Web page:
It opens the larger question, though. As a nation, though, we have set a national goal to have the highest percentage of college graduates in the world by the year 2020. Why? Is it more important for someone to hold a diploma or a good-paying job? What is the measure of a successful nation? A strong economy? A robust workforce? Or the total worth of outstanding student loans?
I don’t mean to be negative here, but Eduflack has long believed we are selling students a bill of goods by telling them everyone should go to college. First off, when we say college, most mean four-year degrees (and that’s even how that national goal is being measured). But what about the knowledge and skills that are earned through community college programs and career and technical education programs? What about military service, where four years of Army training may be far more beneficial than a BA in the liberal arts? What about those whose passion is pursuing a trade, or the true entrepreneurs who are itching to open a business and pursue their passion? Are all of those pursuits worth less because they don’t come attached to a four-year degree?
When Eduflack got into this discussion a few years ago, it generated an ongoing offline debate with a liberal arts professor from a college in the Pacific Northwest. He regularly called me a complete idiot, saying I completely missed the point. The role of college, he would say, is not to prepare kids for career, it was to broaden their minds and open them up to new experiences.
The ESEA Blueprint is correct is seeking to ensure that all those who graduate from U.S. high schools are ready for either college or career. But we need to have a much deeper discussion of who should go to college, why they should pursue postsecondary education, and what the expected return on investment is for such a pursuit. In an era where an aspiring college student can drop more than $200,000 to earn a BA from a private liberal arts institution, ROI becomes an important topic — for lenders, potential employers, and the students themselves.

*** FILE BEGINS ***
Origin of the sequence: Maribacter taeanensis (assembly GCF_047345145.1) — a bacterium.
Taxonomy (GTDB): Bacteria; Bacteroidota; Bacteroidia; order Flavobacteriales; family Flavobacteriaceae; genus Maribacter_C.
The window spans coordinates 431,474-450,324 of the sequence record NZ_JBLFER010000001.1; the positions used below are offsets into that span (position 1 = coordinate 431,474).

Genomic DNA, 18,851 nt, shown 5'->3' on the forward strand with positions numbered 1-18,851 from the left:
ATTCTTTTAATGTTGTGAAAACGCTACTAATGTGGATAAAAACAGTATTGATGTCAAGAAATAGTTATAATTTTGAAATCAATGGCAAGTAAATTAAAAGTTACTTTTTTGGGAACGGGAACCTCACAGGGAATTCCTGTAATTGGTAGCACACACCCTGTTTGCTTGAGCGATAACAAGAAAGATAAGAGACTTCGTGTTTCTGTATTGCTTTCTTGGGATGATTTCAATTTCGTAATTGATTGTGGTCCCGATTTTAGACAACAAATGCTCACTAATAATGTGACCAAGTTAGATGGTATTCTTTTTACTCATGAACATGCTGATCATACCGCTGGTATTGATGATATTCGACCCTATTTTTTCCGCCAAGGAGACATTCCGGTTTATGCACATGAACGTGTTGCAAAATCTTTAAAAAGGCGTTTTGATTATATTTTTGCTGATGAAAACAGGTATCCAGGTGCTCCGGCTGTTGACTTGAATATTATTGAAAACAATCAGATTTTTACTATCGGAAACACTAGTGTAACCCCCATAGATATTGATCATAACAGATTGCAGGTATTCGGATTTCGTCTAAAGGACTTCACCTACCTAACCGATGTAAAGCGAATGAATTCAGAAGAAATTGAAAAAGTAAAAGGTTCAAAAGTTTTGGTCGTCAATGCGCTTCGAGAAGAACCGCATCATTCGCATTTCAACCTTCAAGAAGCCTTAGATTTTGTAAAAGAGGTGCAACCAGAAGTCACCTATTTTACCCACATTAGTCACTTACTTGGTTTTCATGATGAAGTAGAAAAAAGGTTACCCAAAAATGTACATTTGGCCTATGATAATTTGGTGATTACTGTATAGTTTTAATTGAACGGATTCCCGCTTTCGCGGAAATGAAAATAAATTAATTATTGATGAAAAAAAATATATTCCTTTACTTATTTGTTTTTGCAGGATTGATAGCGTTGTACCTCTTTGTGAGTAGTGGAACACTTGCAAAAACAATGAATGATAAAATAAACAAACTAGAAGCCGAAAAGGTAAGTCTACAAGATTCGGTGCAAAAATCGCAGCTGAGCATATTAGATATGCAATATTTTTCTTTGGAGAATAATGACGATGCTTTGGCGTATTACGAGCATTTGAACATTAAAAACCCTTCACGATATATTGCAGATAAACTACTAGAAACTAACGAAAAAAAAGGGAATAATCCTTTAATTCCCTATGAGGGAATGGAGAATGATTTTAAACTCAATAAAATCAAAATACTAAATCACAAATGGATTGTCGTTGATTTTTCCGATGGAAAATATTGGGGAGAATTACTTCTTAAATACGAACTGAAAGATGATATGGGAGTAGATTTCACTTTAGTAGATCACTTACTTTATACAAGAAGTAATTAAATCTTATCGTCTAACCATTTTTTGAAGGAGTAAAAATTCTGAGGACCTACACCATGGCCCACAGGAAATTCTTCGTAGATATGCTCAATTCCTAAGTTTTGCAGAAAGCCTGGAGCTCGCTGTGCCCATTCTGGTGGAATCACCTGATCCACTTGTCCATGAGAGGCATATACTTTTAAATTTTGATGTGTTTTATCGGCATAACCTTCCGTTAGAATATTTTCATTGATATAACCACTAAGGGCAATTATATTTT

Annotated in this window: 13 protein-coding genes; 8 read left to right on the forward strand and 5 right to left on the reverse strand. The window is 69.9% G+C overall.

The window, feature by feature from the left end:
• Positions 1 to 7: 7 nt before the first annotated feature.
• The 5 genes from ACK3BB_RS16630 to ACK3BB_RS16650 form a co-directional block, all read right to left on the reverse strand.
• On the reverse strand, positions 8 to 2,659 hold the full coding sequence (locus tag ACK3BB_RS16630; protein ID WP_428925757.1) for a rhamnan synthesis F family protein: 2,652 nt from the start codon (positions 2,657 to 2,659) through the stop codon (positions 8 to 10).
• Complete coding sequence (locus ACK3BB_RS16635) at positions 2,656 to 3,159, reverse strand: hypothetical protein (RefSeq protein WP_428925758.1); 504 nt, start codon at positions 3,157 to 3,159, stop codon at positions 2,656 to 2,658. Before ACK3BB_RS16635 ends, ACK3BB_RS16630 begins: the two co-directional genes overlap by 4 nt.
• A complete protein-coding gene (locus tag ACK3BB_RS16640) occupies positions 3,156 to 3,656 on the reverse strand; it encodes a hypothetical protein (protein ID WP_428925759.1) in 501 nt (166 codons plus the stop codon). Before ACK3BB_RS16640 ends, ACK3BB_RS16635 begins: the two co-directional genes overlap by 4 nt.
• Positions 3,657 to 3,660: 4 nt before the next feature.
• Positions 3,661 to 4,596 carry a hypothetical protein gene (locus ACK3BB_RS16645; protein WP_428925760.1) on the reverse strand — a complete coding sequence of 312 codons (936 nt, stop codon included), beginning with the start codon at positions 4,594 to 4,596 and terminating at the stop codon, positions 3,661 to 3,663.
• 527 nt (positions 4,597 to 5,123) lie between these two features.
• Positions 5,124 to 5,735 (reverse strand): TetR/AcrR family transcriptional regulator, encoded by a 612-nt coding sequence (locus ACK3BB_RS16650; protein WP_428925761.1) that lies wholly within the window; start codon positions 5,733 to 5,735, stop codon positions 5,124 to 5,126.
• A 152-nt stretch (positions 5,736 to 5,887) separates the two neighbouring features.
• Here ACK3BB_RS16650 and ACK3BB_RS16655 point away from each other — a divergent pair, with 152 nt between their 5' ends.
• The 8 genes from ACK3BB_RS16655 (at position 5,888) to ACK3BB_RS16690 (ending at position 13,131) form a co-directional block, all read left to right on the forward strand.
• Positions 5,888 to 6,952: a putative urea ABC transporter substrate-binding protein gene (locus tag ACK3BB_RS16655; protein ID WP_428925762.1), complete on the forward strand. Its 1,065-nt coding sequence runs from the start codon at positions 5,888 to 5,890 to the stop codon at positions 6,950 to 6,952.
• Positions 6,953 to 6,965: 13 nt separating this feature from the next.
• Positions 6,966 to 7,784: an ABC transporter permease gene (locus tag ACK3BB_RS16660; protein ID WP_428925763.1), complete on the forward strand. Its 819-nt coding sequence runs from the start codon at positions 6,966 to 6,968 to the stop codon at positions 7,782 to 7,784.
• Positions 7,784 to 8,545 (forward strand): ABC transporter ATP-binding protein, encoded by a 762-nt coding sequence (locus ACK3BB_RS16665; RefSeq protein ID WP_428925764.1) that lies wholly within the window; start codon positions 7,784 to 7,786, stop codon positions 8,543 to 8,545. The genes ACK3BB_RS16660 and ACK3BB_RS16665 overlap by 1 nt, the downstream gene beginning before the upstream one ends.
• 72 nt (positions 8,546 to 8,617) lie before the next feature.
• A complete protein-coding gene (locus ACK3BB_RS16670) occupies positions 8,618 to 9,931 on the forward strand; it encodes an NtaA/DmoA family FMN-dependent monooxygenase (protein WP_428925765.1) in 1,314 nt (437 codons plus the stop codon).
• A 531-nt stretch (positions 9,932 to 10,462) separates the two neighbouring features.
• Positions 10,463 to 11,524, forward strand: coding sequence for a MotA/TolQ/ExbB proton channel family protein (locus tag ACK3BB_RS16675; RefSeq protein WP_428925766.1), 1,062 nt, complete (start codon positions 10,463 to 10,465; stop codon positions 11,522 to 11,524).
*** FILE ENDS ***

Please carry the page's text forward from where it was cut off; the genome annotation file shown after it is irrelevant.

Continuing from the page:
After months of anticipation, we finally have the official blueprint for reauthorization of the Elementary and Secondary Education Act form the Obama Administration. The plan was teased in some news articles yesterday (Saturday) morning and was previewed during President Barack Obama’s weekly radio address on Saturday morning. The official plan, found here, was officially released on Saturday evening at 8 p.m.
- College and Career-Ready Students — Raising standards for all students, better assessments, a complete education (meaning a well-rounded curriculum beyond the common core standards)
- Great Teachers and Leaders in Every School — Effective teachers and principals, our best teachers and leaders where they are needed the most, and strengthening teacher and leadership preparation and recruitment.
- Equity and Opportunity for All Students — Rigorous and fair accountability for all students, meeting the needs of diverse learners, and greater equity.
- Raise the Bar and Reward Excellence — Fostering a Race to the Top, supporting effective school choice, and promoting a culture of college readiness and success.
- Promoting Innovation and Continuous Improvement — Fostering innovation and accelerating success, supporting recognizing and rewarding local innovations, and supporting student success.
been shared with the at large chattering class. We’re being asked to buy into big ideas, with specific dollars, programs, and line items available on a need-to-know basis at a later date.